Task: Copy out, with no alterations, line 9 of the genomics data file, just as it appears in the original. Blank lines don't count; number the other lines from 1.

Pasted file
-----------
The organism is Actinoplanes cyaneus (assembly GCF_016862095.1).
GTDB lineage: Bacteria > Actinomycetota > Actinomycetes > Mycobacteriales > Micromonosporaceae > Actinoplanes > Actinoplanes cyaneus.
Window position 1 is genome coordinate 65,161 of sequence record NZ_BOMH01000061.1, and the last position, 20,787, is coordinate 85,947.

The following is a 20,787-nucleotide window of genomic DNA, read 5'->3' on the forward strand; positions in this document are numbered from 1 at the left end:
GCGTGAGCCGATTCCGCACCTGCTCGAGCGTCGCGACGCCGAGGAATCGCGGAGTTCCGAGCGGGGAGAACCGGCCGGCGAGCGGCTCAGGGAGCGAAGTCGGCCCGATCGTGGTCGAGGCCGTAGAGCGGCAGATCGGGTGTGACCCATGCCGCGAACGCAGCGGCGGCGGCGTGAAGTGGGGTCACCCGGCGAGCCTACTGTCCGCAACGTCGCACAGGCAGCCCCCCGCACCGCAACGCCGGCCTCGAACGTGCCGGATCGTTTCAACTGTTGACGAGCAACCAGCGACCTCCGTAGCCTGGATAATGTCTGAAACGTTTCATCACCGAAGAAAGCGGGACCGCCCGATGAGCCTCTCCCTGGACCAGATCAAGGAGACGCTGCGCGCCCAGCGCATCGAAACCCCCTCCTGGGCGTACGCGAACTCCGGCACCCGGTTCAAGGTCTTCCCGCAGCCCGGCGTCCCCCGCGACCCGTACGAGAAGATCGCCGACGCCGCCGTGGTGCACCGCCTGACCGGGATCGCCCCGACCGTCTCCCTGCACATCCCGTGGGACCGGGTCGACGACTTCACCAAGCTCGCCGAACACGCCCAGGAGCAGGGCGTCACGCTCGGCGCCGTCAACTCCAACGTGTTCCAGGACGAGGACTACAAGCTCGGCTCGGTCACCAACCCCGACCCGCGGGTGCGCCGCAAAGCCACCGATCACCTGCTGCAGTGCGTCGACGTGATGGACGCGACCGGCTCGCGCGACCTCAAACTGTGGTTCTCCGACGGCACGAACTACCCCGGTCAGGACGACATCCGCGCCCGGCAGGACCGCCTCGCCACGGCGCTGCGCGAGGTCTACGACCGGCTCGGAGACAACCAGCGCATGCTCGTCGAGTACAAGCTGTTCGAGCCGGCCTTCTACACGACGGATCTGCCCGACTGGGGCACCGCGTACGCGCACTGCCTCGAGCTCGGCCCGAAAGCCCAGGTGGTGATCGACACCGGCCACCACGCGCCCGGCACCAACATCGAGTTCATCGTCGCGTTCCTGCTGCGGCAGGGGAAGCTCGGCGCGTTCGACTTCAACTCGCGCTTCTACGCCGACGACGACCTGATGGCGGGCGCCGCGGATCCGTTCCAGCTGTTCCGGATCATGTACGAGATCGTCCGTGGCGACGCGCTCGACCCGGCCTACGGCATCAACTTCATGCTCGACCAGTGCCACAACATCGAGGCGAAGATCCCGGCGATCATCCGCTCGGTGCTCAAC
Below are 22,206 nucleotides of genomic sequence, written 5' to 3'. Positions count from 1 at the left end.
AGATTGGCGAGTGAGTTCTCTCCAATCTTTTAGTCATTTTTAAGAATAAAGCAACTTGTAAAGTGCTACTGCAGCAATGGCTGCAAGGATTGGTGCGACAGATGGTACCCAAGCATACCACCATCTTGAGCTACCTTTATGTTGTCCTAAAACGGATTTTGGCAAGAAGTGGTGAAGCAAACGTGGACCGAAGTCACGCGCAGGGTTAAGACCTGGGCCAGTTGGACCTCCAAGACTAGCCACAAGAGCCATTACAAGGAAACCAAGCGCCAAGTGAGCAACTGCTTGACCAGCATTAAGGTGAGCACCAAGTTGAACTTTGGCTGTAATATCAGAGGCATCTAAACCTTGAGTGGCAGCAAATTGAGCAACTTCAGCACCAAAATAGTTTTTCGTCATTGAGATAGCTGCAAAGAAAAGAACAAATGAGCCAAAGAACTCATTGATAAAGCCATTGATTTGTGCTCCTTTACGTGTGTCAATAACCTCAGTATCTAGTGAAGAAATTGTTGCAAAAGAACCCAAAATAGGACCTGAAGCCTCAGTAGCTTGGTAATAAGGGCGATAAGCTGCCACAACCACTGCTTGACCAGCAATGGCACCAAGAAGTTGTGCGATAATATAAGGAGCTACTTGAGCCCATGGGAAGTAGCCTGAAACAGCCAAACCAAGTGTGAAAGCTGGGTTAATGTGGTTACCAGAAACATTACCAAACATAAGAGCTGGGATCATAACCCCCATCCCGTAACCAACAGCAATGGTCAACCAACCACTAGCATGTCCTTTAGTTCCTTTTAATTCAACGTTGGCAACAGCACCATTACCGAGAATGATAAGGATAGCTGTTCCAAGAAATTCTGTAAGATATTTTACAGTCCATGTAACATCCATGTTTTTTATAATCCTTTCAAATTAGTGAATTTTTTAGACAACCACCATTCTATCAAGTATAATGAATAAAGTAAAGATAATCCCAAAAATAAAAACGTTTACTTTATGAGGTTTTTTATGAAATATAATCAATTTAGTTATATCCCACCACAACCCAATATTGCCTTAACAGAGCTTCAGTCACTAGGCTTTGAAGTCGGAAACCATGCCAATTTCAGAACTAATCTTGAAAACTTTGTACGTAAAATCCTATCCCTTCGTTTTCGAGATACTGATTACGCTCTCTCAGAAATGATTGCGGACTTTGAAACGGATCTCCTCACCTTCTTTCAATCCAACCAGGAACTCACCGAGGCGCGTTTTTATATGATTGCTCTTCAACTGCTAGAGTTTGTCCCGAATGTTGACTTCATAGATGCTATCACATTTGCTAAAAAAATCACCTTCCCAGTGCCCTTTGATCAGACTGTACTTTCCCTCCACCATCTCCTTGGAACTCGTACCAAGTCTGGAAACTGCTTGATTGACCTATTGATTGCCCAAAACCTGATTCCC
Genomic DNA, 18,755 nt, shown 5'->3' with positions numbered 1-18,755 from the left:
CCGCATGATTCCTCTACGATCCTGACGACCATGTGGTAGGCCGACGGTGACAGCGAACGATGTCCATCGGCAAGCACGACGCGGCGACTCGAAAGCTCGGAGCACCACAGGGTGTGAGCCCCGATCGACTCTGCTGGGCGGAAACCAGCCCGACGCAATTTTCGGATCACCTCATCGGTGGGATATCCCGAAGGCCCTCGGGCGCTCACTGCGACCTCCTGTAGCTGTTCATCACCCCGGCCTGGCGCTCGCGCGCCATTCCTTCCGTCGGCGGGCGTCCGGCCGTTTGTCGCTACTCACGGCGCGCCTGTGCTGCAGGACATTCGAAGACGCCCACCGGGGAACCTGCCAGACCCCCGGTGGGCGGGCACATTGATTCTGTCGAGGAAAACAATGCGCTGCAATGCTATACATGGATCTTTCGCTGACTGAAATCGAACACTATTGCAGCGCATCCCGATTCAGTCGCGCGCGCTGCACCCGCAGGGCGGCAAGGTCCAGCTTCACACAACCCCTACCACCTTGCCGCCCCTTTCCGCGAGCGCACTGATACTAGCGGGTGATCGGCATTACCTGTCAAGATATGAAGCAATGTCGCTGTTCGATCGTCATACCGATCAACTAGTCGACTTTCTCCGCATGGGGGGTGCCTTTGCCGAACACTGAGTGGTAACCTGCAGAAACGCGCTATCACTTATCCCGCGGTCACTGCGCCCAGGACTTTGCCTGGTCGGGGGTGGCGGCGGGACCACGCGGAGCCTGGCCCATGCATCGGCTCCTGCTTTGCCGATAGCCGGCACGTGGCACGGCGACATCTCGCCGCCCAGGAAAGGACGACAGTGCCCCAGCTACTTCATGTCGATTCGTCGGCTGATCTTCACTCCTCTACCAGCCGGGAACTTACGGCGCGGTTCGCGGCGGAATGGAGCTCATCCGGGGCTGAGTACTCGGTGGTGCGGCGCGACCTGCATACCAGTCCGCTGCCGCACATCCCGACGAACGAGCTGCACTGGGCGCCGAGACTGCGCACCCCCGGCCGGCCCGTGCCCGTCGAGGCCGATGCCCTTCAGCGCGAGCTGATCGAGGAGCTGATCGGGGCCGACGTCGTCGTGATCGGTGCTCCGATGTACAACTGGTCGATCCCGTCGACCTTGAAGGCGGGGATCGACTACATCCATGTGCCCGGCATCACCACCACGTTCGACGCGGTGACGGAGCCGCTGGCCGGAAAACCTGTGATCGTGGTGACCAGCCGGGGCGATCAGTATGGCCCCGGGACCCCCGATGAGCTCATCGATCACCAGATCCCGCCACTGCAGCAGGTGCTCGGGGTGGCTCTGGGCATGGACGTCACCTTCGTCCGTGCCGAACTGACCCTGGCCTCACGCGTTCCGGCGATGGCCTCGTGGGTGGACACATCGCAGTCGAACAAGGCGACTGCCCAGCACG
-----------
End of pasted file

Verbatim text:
CCGCATGATTCCTCTACGATCCTGACGACCATGTGGTAGGCCGACGGTGACAGCGAACGATGTCCATCGGCAAGCACGACGCGGCGACTCGAAAGCTCGGAGCACCACAGGGTGTGAGCCCCGATCGACTCTGCTGGGCGGAAACCAGCCCGACGCAATTTTCGGATCACCTCATCGGTGGGATATCCCGAAGGCCCTCGGGCGCTCACTGCGACCTCCTGTAGCTGTTCATCACCCCGGCCTGGCGCTCGCGCGCCATTCCTTCCGTCGGCGGGCGTCCGGCCGTTTGTCGCTACTCACGGCGCGCCTGTGCTGCAGGACATTCGAAGACGCCCACCGGGGAACCTGCCAGACCCCCGGTGGGCGGGCACATTGATTCTGTCGAGGAAAACAATGCGCTGCAATGCTATACATGGATCTTTCGCTGACTGAAATCGAACACTATTGCAGCGCATCCCGATTCAGTCGCGCGCGCTGCACCCGCAGGGCGGCAAGGTCCAGCTTCACACAACCCCTACCACCTTGCCGCCCCTTTCCGCGAGCGCACTGATACTAGCGGGTGATCGGCATTACCTGTCAAGATATGAAGCAATGTCGCTGTTCGATCGTCATACCGATCAACTAGTCGACTTTCTCCGCATGGGGGGTGCCTTTGCCGAACACTGAGTGGTAACCTGCAGAAACGCGCTATCACTTATCCCGCGGTCACTGCGCCCAGGACTTTGCCTGGTCGGGGGTGGCGGCGGGACCACGCGGAGCCTGGCCCATGCATCGGCTCCTGCTTTGCCGATAGCCGGCACGTGGCACGGCGACATCTCGCCGCCCAGGAAAGGACGACAGTGCCCCAGCTACTTCATGTCGATTCGTCGGCTGATCTTCACTCCTCTACCAGCCGGGAACTTACGGCGCGGTTCGCGGCGGAATGGAGCTCATCCGGGGCTGAGTACTCGGTGGTGCGGCGCGACCTGCATACCAGTCCGCTGCCGCACATCCCGACGAACGAGCTGCACTGGGCGCCGAGACTGCGCACCCCCGGCCGGCCCGTGCCCGTCGAGGCCGATGCCCTTCAGCGCGAGCTGATCGAGGAGCTGATCGGGGCCGACGTCGTCGTGATCGGTGCTCCGATGTACAACTGGTCGATCCCGTCGACCTTGAAGGCGGGGATCGACTACATCCATGTGCCCGGCATCACCACCACGTTCGACGCGGTGACGGAGCCGCTGGCCGGAAAACCTGTGATCGTGGTGACCAGCCGGGGCGATCAGTATGGCCCCGGGACCCCCGATGAGCTCATCGATCACCAGATCCCGCCACTGCAGCAGGTGCTCGGGGTGGCTCTGGGCATGGACGTCACCTTCGTCCGTGCCGAACTGACCCTGGCCTCACGCGTTCCGGCGATGGCCTCGTGGGTGGACACATCGCAGTCGAACAAGGCGACTGCCCAGCACG